Weekly Market Recap

Week ended November 15

Market-moving news

Market-moving news

Market-moving news
6 in a row

Stocks extended their recent climb as the S&P 500 recorded its sixth positive week in a row—the longest such streak in two years. The major indexes rose around 1%, setting new record highs, with the Dow breaching the 28,000-point mark on Friday.

Market-moving news
Inflation momentum

Market-based measures of inflation expectations have picked up as concerns about prospects of a near-term recession have eased. Early in the week, the gap between yields of 10-year U.S. Treasury bonds and Treasury Inflation-Protected Securities of similar maturity recorded its largest 6-day gain in 3 years.  

Market-moving news
Trade deal elusive

Efforts to finalize a so-called phase one U.S.-China trade deal hit a snag over disagreements on issues including the extent of China’s commitment to increase purchases of U.S. agricultural products. The sides continued efforts to resolve details of a tentative accord announced on October 11. 

Market-moving news
Fed outlook

U.S. Federal Reserve Chairman Jerome Powell expressed optimism in congressional testimony that recent interest-rate cuts could bolster the economy to weather risks such as trade tensions and the slowdown in global growth. Powell said Fed officials believe that current monetary policies will remain appropriate so long as the U.S. economy grows moderately and the labor market remains strong.  

Market-moving news
Going nowhere

Tuesday marked a rare instance in which the stock market was so directionless that the Dow finished unchanged for the day, extending out several decimal points. The 30-stock index finished at 27,691.4854488934—exactly where it finished Monday. It was the third unchanged day since 2000.

Market-moving news
Hong Kong impact

The recent escalation in protests in the streets of Hong Kong weighed on Asian markets. A Hong Kong-based stock index tumbled 4.8% during the week, while a Chinese benchmark fell 2.5%. 

Market-moving news
Retail rebounds

With holiday shopping season getting under way, U.S. consumer spending has recovered from a recent soft patch. Retail sales in October rose a seasonally adjusted 0.3%, marking a turnaround from September, when sales fell by an equal amount. 

Market-moving news
Sector stories

With more than 90% of S&P 500 companies having reported third-quarter results as of Friday, six sectors had posted overall earnings gains while five posted declines, according to FactSet. The top performers have been the utilities and healthcare sectors; the biggest laggards have been energy, materials, and information technology.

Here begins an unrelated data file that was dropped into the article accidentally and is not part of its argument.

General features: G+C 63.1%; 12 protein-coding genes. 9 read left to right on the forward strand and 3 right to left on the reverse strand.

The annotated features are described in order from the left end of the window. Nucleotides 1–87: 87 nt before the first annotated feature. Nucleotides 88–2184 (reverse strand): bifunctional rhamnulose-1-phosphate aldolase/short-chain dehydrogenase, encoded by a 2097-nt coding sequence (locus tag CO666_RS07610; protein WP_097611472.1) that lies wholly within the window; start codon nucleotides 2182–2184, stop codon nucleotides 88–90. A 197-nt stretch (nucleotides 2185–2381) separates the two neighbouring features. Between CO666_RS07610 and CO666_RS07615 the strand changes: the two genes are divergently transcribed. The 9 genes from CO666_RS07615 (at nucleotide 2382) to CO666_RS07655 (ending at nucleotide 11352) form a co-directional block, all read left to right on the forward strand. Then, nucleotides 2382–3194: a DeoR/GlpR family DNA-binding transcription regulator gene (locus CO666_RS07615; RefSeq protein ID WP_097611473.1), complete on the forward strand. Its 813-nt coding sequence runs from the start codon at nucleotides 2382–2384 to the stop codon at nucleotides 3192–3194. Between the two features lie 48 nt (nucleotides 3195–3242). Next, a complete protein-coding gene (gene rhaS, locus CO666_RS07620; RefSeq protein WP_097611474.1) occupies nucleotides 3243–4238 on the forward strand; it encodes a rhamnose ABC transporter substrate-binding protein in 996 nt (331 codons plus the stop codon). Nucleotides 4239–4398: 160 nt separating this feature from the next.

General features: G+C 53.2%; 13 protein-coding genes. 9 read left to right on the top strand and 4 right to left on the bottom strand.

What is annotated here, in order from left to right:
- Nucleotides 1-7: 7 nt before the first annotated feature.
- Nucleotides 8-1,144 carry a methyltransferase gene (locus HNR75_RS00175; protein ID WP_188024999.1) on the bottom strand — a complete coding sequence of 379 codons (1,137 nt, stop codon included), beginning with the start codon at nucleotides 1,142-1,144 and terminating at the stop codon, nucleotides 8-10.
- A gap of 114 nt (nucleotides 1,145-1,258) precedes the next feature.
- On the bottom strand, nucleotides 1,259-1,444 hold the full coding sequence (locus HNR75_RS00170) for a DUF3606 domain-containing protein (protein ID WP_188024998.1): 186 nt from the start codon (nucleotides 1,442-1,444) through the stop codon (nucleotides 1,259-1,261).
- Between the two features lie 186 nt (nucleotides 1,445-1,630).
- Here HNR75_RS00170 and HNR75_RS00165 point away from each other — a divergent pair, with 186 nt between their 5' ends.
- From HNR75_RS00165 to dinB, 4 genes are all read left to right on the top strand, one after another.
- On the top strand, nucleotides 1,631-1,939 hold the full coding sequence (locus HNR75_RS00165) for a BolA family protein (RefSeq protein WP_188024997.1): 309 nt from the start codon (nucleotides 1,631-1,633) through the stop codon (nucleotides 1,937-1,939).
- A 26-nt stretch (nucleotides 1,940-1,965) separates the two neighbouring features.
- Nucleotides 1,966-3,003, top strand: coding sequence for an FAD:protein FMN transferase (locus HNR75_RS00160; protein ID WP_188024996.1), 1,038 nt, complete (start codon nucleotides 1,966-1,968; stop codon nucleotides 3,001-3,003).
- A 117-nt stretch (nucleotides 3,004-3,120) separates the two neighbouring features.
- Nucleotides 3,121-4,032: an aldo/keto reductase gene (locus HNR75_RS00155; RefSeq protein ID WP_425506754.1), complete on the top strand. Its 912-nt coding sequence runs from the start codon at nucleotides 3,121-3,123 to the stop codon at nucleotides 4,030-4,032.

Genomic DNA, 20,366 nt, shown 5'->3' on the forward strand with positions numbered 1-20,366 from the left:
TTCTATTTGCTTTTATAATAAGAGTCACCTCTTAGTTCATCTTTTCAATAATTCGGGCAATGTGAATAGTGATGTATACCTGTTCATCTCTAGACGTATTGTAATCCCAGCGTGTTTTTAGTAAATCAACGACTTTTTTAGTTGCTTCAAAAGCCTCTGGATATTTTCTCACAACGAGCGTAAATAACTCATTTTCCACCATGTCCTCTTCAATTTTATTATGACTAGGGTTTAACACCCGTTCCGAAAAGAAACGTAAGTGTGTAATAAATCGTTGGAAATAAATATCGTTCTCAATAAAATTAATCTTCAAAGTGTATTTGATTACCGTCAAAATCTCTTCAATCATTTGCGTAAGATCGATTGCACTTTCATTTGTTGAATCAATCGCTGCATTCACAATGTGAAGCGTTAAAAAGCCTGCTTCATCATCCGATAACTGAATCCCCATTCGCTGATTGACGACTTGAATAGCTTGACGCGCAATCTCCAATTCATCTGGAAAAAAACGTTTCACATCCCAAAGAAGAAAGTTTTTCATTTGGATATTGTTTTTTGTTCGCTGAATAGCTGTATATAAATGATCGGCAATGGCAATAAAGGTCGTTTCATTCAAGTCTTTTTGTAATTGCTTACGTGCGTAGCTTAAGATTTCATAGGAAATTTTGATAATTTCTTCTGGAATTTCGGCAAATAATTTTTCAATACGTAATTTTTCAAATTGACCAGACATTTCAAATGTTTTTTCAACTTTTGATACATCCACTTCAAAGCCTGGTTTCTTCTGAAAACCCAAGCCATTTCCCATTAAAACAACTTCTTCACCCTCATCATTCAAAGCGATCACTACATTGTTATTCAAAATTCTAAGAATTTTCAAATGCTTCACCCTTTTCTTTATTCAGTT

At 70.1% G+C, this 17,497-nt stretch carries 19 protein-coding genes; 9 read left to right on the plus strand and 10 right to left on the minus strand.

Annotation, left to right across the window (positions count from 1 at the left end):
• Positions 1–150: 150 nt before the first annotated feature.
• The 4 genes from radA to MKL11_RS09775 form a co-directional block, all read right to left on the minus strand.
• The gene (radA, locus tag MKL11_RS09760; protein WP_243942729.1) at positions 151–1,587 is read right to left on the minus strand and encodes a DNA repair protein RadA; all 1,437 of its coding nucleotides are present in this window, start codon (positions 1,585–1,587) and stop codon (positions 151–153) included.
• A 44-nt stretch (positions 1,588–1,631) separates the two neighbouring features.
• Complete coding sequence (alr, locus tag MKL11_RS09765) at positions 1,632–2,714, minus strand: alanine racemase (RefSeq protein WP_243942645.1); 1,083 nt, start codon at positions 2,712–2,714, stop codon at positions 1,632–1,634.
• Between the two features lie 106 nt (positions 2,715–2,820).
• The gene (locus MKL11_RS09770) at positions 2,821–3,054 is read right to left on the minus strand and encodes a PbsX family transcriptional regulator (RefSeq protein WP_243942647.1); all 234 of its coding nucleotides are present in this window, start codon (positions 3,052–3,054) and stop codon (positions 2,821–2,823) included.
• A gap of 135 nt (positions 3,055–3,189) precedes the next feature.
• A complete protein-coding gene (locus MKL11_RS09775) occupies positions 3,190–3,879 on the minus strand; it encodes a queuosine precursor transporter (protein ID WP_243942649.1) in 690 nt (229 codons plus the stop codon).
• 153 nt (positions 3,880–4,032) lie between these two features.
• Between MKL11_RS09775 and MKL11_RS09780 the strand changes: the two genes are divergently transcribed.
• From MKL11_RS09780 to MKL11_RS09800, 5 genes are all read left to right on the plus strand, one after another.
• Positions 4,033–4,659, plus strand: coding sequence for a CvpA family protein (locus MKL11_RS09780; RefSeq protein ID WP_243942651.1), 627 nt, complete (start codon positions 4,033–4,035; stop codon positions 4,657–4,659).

The week ahead: November 18-22

Monday 

  • Housing Market Index, National Association of Home Builders

 

Tuesday

  • Housing starts, U.S. Census Bureau

Wednesday

  • Release of minutes from October 29–30 meeting of the U.S. Federal Reserve Board

Thursday

  • Existing home sales, National Association of Realtors; The Conference Board Leading Economic Index for the U.S. 

Friday

  • University of Michigan Index of Consumer Sentiment 

Unless otherwise noted, all data is from FactSet.

The data provided is for informational purposes only and is not an endorsement of any security, mutual fund, sector, or index. This does not illustrate the performance of any John Hancock fund. The information contained here is not guaranteed as to accuracy or completeness. All economic and performance information is historical and does not guarantee future results.

The Dow Jones Industrial Average is a price-weighted index comprising 30 widely traded blue chip U.S. common stocks. The NASDAQ Composite Index is a market-value-weighted index of all common stocks listed on the NASDAQ stock exchange. The S&P 500 Index tracks the performance of 500 of the largest publicly traded companies in the United States. The MSCI Europe, Australasia, and Far East (EAFE) Index tracks the performance of publicly traded large- and mid-cap stocks of companies in those regions. The Cboe Volatility Index (VIX) shows the market’s expectation of 30-day volatility and is constructed using the implied volatilities of a wide range of S&P 500 Index options. Weekly and year-to-date figures for the VIX show percentage changes, not investment returns. It is not possible to invest directly in an index.

The Treasury yield curve is derived from available U.S. Treasury securities trading in the market and is provided directly by the U.S. Federal Reserve. The spread measures the difference in yield between two government securities. A normal (positive) yield curve occurs when longer-term rates are higher than shorter-term rates. The opposite holds true for an inverted yield curve. Year-to-date changes in U.S. Treasury bond yields are shown in basis points (BPS).  One hundred basis points equals one percent.

Oil prices are represented by West Texas Intermediate (WTI) crude oil.

The G20 countries comprise a mix of the world’s largest advanced and emerging economies, representing about two-thirds of the world’s population, 85% of global gross domestic product, and over 75% of global trade.

 

Investment returns

Equities

U.S. equity size and style total returns (%) as of 11/15/19